James Cary is a comedy writer, working on sitcoms for the BBC in TV (Miranda, My Family) and radio (Hut 33, Think the Unthinkable, Another Case of Milton Jones). He has been nominated for BAFTA, RTS, Sony and Perrier awards.
What attracted you to comedy writing?
Comedy has been a passion of mine for as long as I can remember. My parents had some funny LPs (e.g. Pam Ayers. Seriously) and I obsessively watched the Two Ronnies. In once sense, I think I've had a long-standing admiration for the control that one person can exert over a roomful of people, purely by the power of words. So I was left either trying to be a dictator or a comedian.
How did you get into it?
I wrote sketches at school, and then I was involved with the university revue at Durham, and ended up running it. Leaving Uni, I applied for one or two jobs, mainly in advertising-related fields, but didn't get any of them. I did some work experience at BBC News and The Week magazine, and didn't like that. Then I was a runner for The Friday Night Armistice on BBC2 - and realised I didn't like TV production either. I liked the idea of being in the room when they came up with the funnies. I was having some success writing sketches for Week Ending on Radio 4 and then, through Sally Phillips who went to my church, heard about Smack the Pony and ended up having half a dozen sketches on that show. And soon I realised I was a comedy writer.
What do you love about your job?
The freedom. For some, the lack of structure would be scary or difficult. Being my own boss, going wherever I like during the working day and picking my projects is a real privilege. I also love the actual product of the job itself. Comedy - when it works - is wonderful and brings great joy, and can also speak really powerful truth.
And what do you hate about it?
The waiting can be frustrating, but while you wait for some producer or commissioner to make up their mind about a project, you can just get on with the next thing. The really annoying thing is the reasons you are given for rejection, which are frequently arbitrary, dumb or non-sensical. Usually, the real reason my show has not been commissioned or progressed is because the commissioner or executive doesn't find it funny. It would be refreshing if more people just said that.
How does your work relate to your faith?
It worries me that Christians separate work and faith - when faith is everything. If we are living in God's world, if Jesus is King and will return to make all things new, that affects every single thing we do. It doesn't mean we should become weird or needlessly different - but my faith affects my work, the content of it and the way I work. Some think this means that all my scripts, therefore, should be 'positive' or have secret or blatant Christian messages. I don't agree. The Bible is The Great Story - about creation, fall, forbearance, sacrifice, forgiveness, redemption, reconciliation and glory. All stories we tell are subsets of that Great Story. The Bible is a story, but also contains propositional truth (within a context). Jesus told stories. He also made statements. We need storytelling. We need preaching and teaching. And we must be careful when we merge the two.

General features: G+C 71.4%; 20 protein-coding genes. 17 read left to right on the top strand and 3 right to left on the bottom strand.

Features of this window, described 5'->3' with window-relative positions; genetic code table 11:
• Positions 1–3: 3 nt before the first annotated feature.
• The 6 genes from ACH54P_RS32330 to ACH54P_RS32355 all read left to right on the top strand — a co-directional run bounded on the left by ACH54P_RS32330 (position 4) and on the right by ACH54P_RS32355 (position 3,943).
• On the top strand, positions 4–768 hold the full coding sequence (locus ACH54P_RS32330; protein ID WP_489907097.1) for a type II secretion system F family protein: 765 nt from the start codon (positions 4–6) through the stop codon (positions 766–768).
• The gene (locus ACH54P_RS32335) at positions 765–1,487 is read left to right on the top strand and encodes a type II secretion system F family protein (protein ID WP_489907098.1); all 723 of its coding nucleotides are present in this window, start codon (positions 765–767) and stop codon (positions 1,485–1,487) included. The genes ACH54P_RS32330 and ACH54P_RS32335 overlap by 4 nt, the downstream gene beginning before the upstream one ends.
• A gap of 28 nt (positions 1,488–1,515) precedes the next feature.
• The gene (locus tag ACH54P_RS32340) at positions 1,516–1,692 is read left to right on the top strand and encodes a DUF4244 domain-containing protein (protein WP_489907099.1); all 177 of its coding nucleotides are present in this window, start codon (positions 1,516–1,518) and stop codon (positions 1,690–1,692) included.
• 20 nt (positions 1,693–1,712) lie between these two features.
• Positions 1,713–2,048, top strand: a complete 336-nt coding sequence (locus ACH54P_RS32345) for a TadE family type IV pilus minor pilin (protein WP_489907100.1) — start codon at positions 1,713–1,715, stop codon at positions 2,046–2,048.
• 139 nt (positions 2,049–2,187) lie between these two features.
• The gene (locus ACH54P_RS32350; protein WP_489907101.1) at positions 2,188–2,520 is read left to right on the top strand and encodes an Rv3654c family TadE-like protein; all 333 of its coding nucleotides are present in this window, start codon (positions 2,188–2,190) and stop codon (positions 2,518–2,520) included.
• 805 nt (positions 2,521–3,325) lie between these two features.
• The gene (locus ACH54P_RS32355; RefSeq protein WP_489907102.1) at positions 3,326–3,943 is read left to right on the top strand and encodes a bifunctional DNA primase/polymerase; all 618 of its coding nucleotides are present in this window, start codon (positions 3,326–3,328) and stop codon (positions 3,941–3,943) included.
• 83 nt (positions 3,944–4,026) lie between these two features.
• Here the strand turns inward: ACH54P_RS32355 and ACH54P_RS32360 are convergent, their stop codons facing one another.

In terms of putting together a Christian framework for my particular work, I've always been confident that comedy and Christianity fit together well, and any apparent mismatch must be theological error and not the Creator’s design. The question comes down to whether we believe that Christ laughed. The gospels never show Him laughing, and yet he drew people to himself, told stories and shocked the crowds with satire, sarcasm and even impersonating Pharisees. Christ was a comedian. Clearly he was, and is, plenty of other things too, but I've always been confident that Christians can laugh, should laugh and probably don't laugh enough.
The challenge for all of us is to get a Biblical mandate for our work, so that when we work, and excel in our field, we feel God's pleasure, to quote Eric Liddell. I believe that if we've got a Bible, the mandate is sitting in our hands. We just need to read a bit more closely.
What is the most challenging thing about being a Christian in mainstream media?
Perhaps maintaining a healthy attitude to success? The Bible regularly uses the phrases 'But as for me' or 'but as for you', encouraging God's people to not worry about the success of others, or the esteem of the world. We should seek a quiet life, and work with our hands in humble obedience. If God gives us an Oscar or a yacht for that work, or a lifetime of contented obscurity, that's up to Him. He is good - and remains so regardless of the content of our trophy cabinet or bank account.